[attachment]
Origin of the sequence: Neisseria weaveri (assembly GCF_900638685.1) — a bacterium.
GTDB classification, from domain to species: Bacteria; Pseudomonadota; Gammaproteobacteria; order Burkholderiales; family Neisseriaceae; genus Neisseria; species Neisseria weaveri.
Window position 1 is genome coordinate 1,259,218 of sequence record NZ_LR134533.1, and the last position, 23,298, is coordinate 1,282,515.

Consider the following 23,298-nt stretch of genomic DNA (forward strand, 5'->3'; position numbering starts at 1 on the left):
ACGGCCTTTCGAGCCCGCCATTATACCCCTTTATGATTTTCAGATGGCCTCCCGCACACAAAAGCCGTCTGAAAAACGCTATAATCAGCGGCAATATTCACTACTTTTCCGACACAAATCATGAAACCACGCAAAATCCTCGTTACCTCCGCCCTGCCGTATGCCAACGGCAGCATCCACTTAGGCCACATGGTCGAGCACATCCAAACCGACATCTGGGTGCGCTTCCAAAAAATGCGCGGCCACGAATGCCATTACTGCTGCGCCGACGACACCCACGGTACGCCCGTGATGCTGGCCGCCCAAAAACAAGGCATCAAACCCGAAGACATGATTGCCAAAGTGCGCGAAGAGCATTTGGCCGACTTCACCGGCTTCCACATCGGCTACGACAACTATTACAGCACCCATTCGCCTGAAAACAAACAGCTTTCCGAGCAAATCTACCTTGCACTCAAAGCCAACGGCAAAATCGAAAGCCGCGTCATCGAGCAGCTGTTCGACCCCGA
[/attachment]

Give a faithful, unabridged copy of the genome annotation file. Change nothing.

Origin of the sequence: Neisseria weaveri (assembly GCF_900638685.1) — a bacterium.
GTDB classification, from domain to species: Bacteria; Pseudomonadota; Gammaproteobacteria; order Burkholderiales; family Neisseriaceae; genus Neisseria; species Neisseria weaveri.
Window position 1 is genome coordinate 1,259,218 of sequence record NZ_LR134533.1, and the last position, 23,298, is coordinate 1,282,515.

Consider the following 23,298-nt stretch of genomic DNA (forward strand, 5'->3'; position numbering starts at 1 on the left):
ACGGCCTTTCGAGCCCGCCATTATACCCCTTTATGATTTTCAGATGGCCTCCCGCACACAAAAGCCGTCTGAAAAACGCTATAATCAGCGGCAATATTCACTACTTTTCCGACACAAATCATGAAACCACGCAAAATCCTCGTTACCTCCGCCCTGCCGTATGCCAACGGCAGCATCCACTTAGGCCACATGGTCGAGCACATCCAAACCGACATCTGGGTGCGCTTCCAAAAAATGCGCGGCCACGAATGCCATTACTGCTGCGCCGACGACACCCACGGTACGCCCGTGATGCTGGCCGCCCAAAAACAAGGCATCAAACCCGAAGACATGATTGCCAAAGTGCGCGAAGAGCATTTGGCCGACTTCACCGGCTTCCACATCGGCTACGACAACTATTACAGCACCCATTCGCCTGAAAACAAACAGCTTTCCGAGCAAATCTACCTTGCACTCAAAGCCAACGGCAAAATCGAAAGCCGCGTCATCGAGCAGCTGTTCGACCCCGA